DISCOVERY OF AMERICA. THE theory that Columbus was the first to visit the American

I continent has long been disputed, and will shortly be abandoned. The latest, and immeasurably the most ambitious historian of America, Mr. Edward John Payne, the first volume of whose “History of the New World called America” has just been issued by the Clarendon Press, is so much in earnest in stripping Columbus of a portion of his laurels that he is not inclined wholly and unhesitatingly to reject the story that Madox, the son of Owen Gwyneth, King of North Wales, sailed in the twelfth century to America and founded a colony on the bank of the Missouri. Without entering on this question, Mr. Payne gives a still earlier date to what is practically the discovery of America. He holds that when Ingolf, the son of Orn, reached Iceland in 874, he had unwittingly bridged over the gulf between Europe and America. Iceland practically belongs to America, and from the day when the Northmen landed on its coast, finding their way to the coast of New England was only a question of time. The nearest promontory of Greenland was only fifty-two nautical leagues from Iceland. The year 986 is that in which America was first discovered by Biarne Herjulfson the Northman, whose vessel drifted on an arctic current to New England. At this period, as Mr. Payne says, “While the Northmen were exploring the coast of America, others of their race were engaged in that continuous invasion of England which resulted in the Danish dynasty. Others were sailing up the Guadalquivir and plundering the Moors in Andalusia. Spain seemed permanently annexed to Africa : Genoa had not emerged from obscurity: the maritime revolution was not begun : none of the causes of the Columbian discovery had come into existence.” Profoundly interesting is the account of the discovery which Americans regard with small favour and in which Spain feels no great belief. Danish antiquaries, however, have taken much pains to establish its authority, and will be generally held to have succeeded. A subsequent voyage in Biarne's own ship, but under the lead of Leif, the son of Eric the Red, resulted in the discovery of Wineland, as the Northmen named the country in which they found the vine. This spot our author takes to have been some part of the State of Rhode Island.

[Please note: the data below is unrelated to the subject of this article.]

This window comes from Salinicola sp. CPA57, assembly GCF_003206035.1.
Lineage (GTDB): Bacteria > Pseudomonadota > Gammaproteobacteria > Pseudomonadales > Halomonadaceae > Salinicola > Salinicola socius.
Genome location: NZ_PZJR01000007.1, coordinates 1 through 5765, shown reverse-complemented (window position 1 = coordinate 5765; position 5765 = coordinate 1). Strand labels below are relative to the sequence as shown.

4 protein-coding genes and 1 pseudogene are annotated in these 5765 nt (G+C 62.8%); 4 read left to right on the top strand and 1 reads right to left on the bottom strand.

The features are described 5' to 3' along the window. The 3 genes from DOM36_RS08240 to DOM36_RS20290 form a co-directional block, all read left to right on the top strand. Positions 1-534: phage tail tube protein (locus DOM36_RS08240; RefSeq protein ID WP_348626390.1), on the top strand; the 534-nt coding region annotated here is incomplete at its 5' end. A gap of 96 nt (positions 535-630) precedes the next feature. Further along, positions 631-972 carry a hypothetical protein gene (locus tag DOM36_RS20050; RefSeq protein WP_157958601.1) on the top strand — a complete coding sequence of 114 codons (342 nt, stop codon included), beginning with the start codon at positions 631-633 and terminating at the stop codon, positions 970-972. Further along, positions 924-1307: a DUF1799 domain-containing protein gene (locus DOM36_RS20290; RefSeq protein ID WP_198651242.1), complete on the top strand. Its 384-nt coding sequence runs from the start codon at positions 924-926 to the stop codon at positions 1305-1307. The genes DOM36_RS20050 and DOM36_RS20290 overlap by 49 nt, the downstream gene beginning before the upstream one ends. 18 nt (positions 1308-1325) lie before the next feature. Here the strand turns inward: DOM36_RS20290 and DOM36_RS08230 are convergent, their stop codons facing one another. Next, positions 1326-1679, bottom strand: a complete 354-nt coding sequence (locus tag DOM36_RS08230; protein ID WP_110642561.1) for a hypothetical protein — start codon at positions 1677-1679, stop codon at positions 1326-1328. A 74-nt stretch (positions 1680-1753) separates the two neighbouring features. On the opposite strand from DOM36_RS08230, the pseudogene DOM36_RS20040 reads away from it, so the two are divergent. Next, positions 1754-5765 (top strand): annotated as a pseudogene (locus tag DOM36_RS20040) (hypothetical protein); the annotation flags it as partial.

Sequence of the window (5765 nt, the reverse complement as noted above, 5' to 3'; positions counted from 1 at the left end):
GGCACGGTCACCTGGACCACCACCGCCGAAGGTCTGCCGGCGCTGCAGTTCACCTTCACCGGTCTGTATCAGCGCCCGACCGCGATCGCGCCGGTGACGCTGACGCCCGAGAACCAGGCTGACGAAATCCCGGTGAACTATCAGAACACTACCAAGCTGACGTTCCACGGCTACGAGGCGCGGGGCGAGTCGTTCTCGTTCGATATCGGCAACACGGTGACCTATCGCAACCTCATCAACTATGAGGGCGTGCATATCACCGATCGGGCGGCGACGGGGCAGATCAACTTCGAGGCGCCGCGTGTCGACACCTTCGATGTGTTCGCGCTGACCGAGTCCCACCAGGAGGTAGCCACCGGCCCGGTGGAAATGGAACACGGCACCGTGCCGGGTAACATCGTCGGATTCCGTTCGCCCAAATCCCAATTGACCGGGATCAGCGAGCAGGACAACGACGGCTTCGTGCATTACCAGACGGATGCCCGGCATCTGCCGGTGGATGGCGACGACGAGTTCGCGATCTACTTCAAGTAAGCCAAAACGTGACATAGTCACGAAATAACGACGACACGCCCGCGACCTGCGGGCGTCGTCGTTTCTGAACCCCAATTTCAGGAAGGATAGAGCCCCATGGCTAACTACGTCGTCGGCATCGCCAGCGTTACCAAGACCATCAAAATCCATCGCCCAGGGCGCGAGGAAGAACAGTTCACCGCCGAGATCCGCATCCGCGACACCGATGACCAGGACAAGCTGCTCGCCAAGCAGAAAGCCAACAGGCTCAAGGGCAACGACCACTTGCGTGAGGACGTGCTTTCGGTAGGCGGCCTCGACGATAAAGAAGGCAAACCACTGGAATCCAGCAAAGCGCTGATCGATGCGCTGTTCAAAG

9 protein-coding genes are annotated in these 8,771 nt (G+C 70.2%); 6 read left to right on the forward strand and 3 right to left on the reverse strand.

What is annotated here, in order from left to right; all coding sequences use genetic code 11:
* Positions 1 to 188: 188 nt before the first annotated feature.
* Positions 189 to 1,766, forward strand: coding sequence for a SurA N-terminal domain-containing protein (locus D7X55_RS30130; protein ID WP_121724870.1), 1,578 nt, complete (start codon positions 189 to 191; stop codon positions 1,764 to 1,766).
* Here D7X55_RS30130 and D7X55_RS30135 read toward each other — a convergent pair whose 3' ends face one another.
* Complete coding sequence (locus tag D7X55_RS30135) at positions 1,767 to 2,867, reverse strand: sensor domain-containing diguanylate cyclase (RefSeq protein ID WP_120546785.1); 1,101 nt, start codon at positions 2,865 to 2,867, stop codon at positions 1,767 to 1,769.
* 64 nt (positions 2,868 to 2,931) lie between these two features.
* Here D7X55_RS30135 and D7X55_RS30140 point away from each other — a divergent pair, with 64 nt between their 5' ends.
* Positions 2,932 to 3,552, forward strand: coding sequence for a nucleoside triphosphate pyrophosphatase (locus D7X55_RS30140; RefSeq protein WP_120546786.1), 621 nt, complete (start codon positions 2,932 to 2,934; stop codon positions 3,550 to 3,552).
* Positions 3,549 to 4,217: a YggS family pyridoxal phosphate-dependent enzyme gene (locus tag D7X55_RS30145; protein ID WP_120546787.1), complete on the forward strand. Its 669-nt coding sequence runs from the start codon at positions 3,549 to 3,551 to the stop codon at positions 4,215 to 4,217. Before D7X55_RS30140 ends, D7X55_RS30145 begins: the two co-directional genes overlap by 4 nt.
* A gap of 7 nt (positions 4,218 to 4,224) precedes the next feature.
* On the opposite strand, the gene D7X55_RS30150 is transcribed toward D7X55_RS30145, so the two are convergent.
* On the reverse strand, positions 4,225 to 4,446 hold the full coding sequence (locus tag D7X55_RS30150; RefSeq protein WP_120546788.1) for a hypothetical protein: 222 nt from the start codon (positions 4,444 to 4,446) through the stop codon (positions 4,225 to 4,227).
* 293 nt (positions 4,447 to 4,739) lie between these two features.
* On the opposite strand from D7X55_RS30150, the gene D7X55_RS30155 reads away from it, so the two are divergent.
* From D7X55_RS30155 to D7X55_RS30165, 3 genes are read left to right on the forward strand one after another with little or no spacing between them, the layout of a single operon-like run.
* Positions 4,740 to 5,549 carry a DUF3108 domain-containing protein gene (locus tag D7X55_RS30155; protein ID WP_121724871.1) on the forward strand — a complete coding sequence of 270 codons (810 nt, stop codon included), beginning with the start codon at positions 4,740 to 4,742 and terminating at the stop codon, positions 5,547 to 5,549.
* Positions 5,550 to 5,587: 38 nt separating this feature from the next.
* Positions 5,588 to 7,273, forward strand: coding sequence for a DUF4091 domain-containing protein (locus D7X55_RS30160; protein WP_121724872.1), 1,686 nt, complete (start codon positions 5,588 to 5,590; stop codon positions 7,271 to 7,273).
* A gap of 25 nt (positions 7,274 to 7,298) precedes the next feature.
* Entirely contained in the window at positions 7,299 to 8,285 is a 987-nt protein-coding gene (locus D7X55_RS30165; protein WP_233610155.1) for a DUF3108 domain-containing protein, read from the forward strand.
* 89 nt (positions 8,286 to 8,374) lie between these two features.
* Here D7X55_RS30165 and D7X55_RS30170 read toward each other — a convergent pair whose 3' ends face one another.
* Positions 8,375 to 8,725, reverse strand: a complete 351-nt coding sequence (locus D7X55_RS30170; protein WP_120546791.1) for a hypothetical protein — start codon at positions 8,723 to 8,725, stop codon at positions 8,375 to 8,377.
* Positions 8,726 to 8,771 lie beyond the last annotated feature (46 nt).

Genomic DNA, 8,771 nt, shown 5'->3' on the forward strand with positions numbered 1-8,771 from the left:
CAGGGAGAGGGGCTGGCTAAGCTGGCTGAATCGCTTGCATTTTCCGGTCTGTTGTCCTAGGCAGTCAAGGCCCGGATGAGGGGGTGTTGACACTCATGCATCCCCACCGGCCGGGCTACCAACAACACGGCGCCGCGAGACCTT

HE views of Columbus generally which Mr. Payne expresses are not likely to be well received by those who have undertaken the apotheosis of the great navigator. Besides stripping Columbus of the honours awarded him through centuries, Mr. Payne finds much in his character to condemn. Humboldt regarded Columbus as “above all things an observer of cosmical Nature, a man of science, and worthy of a place among the forerunners of modern natural philosophy.” This view is not accepted by the later writer, who takes a much lower estimate, holding that his tone of thought belongs wholly to the Middle Ages, and then continues: “His ill-directed ambition, his sentimental fidelity to the monarchs who hired him, and cheated him of his hire, his love of the show of power and dignity, his intolerance of any theory of his discoveries except his own, indicate a temperament far indeed from that of the philosopher: and the literary work which employed his latter years, treating of the prophecies which he had conceived himself to have been instrumental in bringing to pass, evince a mind wholly under the sway of a gross and narrow theology.” Elsewhere I read that “Columbus, though a great seaman, was an incompetent governor,” and that the secret of his dogged persistency, both when recommending his scheme to Ferdinand and Isabella, and when crossing the Atlantic in search of the Indies, was not “precisely a masculine and rational faith in himself and the cause. It was part of his creed that nothing in his career was really a matter of fortune, and that he was in all things an instrument chosen by the Almighty for the accomplishment of His inscrutable designs.” I give Mr. Payne's own words, and leave them to be regarded as rank heresy or inspired truth according to the sympathies or convictions of the reader.